Having read yet another social media post criticizing a local business I can no longer keep quiet.
As a lifetime Waiuku resident and former business owner, I’ve been increasingly disturbed (and sometimes upset) to read public complaints and criticism about people and businesses serving our town, running a business is hard enough without being undermined – and each and every business (past and present) makes Waiuku what it is today.
Please if you aren’t happy with your experience/service/product or purchase from any of our local business don’t plaster it all over social media ,go and speak to the business concerned face to face so that they have a chance to rectify any mistakes and complaints can be dealt with openly and fairly.
Social media has the potential to support an open caring community however, used indiscriminately, it can also become a very toxic environment for cowardly knockers and whingers to voice their complaints and opinions. Opinions -ok. Public badmouthing, not ok.
At the end of the day our experiences and opinions are just that – ours only and it’s great to share the positive but more constructive to deal with and issues directly between the parties concerned
Let’s carry on supporting our local businesses so that future generations can enjoy Waiuku as the friendly vibrant town it has always been.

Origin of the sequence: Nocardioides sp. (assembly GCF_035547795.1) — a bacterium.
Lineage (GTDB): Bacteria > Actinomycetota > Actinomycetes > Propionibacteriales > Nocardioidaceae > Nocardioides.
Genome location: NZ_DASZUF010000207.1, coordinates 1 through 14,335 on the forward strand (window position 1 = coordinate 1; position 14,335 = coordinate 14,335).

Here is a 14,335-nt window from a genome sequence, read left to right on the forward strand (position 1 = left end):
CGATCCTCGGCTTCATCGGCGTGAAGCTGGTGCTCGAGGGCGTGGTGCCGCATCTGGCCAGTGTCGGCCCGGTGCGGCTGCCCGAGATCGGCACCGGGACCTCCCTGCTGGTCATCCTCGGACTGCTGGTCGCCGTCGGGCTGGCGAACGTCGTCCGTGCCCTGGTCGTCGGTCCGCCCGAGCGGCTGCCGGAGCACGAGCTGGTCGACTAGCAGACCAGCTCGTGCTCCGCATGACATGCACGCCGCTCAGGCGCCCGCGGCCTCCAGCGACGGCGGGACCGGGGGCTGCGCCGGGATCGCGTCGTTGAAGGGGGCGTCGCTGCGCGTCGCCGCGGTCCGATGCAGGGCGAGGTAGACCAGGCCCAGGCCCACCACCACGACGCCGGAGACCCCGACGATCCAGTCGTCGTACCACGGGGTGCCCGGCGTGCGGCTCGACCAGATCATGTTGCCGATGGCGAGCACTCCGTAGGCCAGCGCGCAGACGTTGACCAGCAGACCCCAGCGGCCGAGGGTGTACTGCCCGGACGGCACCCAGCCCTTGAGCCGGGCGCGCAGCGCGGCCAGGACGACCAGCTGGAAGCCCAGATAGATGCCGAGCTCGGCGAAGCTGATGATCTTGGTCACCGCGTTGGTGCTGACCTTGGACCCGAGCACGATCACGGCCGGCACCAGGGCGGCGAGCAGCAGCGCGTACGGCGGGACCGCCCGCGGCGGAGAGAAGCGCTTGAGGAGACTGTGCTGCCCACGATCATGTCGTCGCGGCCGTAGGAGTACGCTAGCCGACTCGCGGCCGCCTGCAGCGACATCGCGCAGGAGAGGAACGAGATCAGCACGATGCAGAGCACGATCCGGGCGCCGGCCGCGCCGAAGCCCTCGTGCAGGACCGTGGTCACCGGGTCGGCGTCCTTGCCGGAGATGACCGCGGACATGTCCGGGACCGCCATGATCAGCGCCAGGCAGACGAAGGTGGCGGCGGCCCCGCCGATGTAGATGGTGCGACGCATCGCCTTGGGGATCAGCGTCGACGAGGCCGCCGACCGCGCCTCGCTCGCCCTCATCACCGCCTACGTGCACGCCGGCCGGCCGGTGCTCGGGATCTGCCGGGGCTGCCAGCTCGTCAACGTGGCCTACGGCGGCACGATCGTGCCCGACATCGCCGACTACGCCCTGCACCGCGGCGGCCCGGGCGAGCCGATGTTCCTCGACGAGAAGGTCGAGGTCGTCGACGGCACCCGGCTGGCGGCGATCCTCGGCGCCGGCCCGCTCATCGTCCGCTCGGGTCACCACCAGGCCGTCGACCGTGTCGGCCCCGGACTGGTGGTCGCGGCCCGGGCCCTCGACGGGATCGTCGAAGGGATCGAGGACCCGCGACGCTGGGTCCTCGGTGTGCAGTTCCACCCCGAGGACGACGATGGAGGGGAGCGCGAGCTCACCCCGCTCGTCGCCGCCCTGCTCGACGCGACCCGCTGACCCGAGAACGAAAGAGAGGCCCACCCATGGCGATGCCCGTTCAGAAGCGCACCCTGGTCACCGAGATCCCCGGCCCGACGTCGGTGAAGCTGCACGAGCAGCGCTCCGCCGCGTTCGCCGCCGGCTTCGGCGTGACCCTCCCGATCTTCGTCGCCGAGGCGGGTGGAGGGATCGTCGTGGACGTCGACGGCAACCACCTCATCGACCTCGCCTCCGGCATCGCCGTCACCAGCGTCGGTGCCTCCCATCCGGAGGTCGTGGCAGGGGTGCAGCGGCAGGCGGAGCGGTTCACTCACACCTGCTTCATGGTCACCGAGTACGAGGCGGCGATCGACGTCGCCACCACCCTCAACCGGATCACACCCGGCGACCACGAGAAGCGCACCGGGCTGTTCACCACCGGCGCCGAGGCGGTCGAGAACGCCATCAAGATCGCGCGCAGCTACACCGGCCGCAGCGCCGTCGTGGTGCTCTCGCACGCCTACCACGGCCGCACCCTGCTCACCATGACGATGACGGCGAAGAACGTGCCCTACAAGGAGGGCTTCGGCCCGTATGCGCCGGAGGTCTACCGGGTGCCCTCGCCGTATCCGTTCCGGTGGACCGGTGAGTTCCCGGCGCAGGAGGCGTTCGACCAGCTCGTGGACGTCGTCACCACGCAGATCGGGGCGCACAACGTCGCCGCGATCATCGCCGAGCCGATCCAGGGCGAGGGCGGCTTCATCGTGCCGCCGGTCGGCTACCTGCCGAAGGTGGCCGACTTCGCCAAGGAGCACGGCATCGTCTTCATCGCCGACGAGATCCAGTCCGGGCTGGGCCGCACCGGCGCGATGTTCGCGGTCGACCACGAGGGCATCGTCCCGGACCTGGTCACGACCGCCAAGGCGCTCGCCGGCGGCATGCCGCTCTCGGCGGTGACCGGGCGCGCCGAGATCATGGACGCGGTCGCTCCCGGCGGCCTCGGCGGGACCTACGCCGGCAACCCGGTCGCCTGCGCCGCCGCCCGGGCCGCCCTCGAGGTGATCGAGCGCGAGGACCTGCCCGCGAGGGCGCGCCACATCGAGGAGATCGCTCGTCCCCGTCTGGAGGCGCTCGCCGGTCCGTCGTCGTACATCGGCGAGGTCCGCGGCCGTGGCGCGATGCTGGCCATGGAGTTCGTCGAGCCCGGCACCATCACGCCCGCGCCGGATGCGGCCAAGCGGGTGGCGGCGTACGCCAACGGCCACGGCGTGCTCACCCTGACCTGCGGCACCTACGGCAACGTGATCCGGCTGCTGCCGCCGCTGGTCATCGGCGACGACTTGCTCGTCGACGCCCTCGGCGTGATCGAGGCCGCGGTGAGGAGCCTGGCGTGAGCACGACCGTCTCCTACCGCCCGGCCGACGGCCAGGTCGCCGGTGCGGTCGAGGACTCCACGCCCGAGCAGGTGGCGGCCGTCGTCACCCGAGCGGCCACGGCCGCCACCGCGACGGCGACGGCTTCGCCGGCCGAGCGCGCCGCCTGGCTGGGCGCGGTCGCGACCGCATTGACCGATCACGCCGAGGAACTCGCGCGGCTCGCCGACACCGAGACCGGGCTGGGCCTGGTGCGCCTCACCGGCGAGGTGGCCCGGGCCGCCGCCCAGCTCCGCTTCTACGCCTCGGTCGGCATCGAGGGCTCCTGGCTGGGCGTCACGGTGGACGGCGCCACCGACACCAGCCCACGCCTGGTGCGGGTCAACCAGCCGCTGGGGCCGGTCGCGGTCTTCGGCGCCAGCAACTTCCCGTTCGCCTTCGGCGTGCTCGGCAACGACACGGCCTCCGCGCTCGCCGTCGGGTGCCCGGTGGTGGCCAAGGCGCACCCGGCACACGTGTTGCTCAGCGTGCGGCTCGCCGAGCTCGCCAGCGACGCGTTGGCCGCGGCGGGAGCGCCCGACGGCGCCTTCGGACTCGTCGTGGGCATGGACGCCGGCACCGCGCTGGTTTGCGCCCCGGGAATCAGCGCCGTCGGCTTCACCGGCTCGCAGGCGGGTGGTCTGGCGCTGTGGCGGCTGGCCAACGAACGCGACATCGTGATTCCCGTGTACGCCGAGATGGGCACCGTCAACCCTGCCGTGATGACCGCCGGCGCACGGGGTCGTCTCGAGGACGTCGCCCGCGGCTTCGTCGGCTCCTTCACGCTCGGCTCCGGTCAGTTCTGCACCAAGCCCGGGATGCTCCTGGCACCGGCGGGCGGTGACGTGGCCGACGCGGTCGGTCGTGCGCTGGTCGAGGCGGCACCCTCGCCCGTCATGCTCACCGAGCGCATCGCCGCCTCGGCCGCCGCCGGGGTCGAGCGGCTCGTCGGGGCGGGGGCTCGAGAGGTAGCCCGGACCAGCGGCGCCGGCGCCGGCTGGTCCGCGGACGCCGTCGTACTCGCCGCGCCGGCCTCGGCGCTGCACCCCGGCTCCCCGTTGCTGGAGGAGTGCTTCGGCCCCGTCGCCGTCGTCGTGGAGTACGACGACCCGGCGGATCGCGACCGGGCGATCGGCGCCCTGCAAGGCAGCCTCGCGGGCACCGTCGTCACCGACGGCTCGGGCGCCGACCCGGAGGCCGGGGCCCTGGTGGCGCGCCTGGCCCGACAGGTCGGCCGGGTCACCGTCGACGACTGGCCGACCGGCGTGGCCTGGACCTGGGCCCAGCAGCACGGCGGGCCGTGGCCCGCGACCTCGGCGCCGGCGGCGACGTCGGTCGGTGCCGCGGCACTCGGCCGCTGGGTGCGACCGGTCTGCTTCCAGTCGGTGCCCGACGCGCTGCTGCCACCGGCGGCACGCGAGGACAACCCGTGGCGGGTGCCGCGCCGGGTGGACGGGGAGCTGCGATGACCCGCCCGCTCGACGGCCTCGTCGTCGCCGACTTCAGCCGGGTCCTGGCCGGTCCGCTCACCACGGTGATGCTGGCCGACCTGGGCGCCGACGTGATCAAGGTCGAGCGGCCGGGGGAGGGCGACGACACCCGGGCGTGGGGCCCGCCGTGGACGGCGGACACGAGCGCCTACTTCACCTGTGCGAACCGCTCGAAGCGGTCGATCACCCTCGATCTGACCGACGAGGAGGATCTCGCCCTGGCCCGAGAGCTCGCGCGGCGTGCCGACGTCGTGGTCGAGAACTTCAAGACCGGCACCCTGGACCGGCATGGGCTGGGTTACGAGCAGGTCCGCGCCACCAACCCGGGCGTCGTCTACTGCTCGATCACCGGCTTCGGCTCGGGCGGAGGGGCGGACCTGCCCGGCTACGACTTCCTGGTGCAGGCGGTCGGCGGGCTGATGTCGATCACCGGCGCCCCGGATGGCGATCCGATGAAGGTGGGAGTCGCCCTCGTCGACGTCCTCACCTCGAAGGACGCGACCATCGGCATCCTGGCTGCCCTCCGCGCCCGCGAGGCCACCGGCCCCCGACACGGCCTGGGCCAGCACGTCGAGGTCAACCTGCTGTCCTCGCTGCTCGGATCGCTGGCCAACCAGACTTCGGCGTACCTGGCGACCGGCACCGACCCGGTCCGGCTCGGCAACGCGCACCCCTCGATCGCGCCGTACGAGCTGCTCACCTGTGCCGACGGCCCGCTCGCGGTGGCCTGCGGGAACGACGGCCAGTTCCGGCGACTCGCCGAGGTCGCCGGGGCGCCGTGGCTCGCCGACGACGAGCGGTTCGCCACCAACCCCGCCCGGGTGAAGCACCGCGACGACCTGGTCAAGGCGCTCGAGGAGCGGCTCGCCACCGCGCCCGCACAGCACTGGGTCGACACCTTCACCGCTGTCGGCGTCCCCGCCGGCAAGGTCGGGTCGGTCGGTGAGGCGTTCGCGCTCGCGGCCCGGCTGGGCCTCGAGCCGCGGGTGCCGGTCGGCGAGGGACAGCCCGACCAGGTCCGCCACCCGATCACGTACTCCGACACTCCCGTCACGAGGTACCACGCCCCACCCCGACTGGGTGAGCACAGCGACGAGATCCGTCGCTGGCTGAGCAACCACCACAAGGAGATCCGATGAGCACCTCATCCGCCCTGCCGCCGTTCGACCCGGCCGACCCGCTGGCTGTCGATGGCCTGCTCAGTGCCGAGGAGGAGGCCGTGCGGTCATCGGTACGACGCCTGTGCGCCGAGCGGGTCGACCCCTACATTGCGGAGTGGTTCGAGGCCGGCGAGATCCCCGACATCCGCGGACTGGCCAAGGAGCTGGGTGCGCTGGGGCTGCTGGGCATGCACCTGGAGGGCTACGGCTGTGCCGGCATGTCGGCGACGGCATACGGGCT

Editors Note: Unfortunately, social media has provided a platform to allow everyone to access information at their fingertips, and yet assumptions are so readily made without fact checking with the source first. It is more than just a case of 'keyboard warriors' as they are commonly known as. There has been an act specifically introduced for cases like the above, which came into effect in July 2015. Did you know that it is now illegal to send messages and post material online that deliberately causes a victim serious emotional distress? The Harmful Digital Communications Act protects your rights in response to online bullying, harassment and other harmful digital communications. It seems that those on social media should seriously take a look the Act before posting some of their comments online, or as Fiona suggests, take it up with the business directly. This gives them the opportunity to fix the issue, rather than attending a slandering match online. More information on the Act can be found on www.justice.govt.nzSince you’re here… we have a small favour to ask. More and more people want the Post than ever but advertising revenues across the media are falling fast. And unlike many news organisations, we haven’t put up a paywall – we want to keep our journalism as open as we can. So you can see why we need to ask for your help. The Post’s independent, investigative journalism takes a lot of time, money and hard work to produce. With investigative reporting, we often don't know at the beginning how a story will unfold and how long it might take to uncover. This can mean it is costly – particularly as we often face legal threats that attempt to stop our reporting. But we remain committed to raising important questions and exposing wrongdoing. And we do it because we believe our perspective matters – because it might well be your perspective, too. If everyone who reads our reporting, who likes it, helps to support it, our future would be much more secure. For as little as NZ$5, you can support the Post – and it only takes a minute. Thank you. Support The Post